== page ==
Discussion and Decision
Standard of Review
 When reviewing the grant or denial of a summary judgment motion, we apply the same standard as the trial court. Merchs. Nat'l Bank v. Simrell's Sports Bar & Grill, Inc., 741 N.E.2d 383, 386 (Ind.Ct.App.2000). Summary judgment is appropriate only where the evidence shows there is no genuine issue of material fact and the moving party is entitled to a judgment as a matter of law. Id.; Ind. Trial Rule 56(C). All facts and reasonable inferences drawn from those facts are construed in favor of the nonmoving party. Merchs. Nat'l Bank, 741 N.E.2d at 386. To prevail on a motion for summary judgment, a party must demonstrate that the undisputed material facts negate at least one element of the other party's claim. Id. Once the moving party has met this burden with a prima facie showing, the burden shifts to the nonmoving party to establish that a genuine issue does in fact exist. Id. The party appealing the summary judgment bears the burden of persuading us that the trial court erred. Id.
I. Fair's Claim Against the Pharmacist
 Ball Memorial contends that the trial court erred in declining to enter summary judgment in its favor on the question of whether Fair may pursue claims of negligence by Ball Memorial's pharmacist. Fair argues that she should be allowed to present evidence of pharmacist negligence because she presented evidence of the administration of excessive dosages of Geodon and risperidone to the Panel; this court's opinion in K.D. v. Chambers, 951 N.E.2d 855, 857 (Ind.Ct.App.2011), trans. denied, disapproved on other grounds by Spangler v. Bechtel, 958 N.E.2d 458, 466 n. 5 (Ind.2011), conflicts with the Indiana Supreme Court's decision in Miller by Miller v. Mem'l Hosp. of S. Bend, Inc., 679 N.E.2d 1329, 1331 (Ind.1997), and the Indiana Rules of Trial Procedure; and K.D. is distinguishable in any event. The ITLA also argues that K.D. is not good law but adds that the Panel's opinion should not be limited to arguments made by non-expert claimants as a matter of policy.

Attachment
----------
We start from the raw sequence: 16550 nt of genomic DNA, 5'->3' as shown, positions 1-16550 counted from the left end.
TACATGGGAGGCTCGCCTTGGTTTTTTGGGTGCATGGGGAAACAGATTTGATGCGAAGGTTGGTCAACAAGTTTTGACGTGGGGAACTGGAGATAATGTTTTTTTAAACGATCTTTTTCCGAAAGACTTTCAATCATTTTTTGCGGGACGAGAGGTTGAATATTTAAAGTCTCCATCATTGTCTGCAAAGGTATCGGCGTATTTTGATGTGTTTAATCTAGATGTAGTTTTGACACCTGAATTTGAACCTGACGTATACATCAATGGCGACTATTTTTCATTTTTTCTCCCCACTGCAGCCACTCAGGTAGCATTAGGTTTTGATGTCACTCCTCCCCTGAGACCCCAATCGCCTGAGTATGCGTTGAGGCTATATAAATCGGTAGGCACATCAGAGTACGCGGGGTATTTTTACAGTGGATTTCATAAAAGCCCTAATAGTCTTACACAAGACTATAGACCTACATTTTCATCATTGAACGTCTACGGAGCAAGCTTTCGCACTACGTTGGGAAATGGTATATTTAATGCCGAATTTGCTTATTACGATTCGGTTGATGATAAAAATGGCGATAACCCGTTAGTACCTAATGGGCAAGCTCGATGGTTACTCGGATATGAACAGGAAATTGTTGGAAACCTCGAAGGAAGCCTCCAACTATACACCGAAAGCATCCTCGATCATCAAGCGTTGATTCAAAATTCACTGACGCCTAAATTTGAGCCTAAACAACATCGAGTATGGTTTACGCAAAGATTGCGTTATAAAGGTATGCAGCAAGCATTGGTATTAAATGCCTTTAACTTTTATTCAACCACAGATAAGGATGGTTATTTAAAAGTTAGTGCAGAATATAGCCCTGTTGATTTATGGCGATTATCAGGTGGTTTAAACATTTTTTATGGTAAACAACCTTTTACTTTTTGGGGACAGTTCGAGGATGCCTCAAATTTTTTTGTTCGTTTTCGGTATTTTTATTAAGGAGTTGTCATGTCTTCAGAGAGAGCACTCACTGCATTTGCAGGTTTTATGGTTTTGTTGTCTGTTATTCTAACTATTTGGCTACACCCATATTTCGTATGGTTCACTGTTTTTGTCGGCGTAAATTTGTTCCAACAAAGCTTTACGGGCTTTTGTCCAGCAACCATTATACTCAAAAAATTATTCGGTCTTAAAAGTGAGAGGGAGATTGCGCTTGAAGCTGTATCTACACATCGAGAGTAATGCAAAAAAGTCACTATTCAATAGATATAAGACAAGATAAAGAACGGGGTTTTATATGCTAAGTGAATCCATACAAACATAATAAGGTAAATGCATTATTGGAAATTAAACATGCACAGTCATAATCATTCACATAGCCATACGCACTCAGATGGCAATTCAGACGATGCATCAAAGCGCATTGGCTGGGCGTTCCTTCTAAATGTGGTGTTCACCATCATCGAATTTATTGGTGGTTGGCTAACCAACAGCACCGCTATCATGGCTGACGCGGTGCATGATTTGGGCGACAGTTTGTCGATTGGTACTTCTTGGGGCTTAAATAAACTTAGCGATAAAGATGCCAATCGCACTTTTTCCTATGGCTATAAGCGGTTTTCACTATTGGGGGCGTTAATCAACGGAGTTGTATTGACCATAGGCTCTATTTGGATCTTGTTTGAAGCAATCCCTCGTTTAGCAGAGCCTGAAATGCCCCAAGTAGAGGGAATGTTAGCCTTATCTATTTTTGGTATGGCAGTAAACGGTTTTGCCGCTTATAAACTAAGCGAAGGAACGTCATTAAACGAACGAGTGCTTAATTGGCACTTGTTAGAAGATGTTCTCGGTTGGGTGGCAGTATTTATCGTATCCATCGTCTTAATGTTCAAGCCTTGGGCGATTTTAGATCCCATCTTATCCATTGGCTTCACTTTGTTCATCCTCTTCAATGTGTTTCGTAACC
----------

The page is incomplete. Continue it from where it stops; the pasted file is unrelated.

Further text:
The Indiana Medical Malpractice Act (“the ACT”) governs medical malpractice claims against health care providers, with malpractice defined as “a tort or breach of contract based on health care or professional services that were provided, or that should have been provided, by a health care provider, to a patient.” Ind.Code § 34–18–2–18. “[A]n action against a health care provider may not be commenced in a court in Indiana before ․ the claimant's proposed complaint has been presented to a medical review panel established under IC 34–18–10 (or IC 27–12–10 before its repeal); and ․ an opinion is given by the panel.” Ind.Code § 34–18–8–4.
(a) The evidence in written form to be considered by the medical review panel shall be promptly submitted by the respective parties.
(b) The evidence may consist of medical charts, x-rays, lab tests, excerpts of treatises, depositions of witnesses including parties, and any other form of evidence allowable by the medical review panel.
(c) Depositions of parties and witnesses may be taken before the convening of the panel.
(d) The chairman shall ensure that before the panel gives its expert opinion under section 22 of this chapter, each panel member has the opportunity to review every item of evidence submitted by the parties.
(e) Before considering any evidence or deliberating with other panel members, each member of the medical review panel shall take an oath in writing on a form provided by the panel chairman, which must read as follows: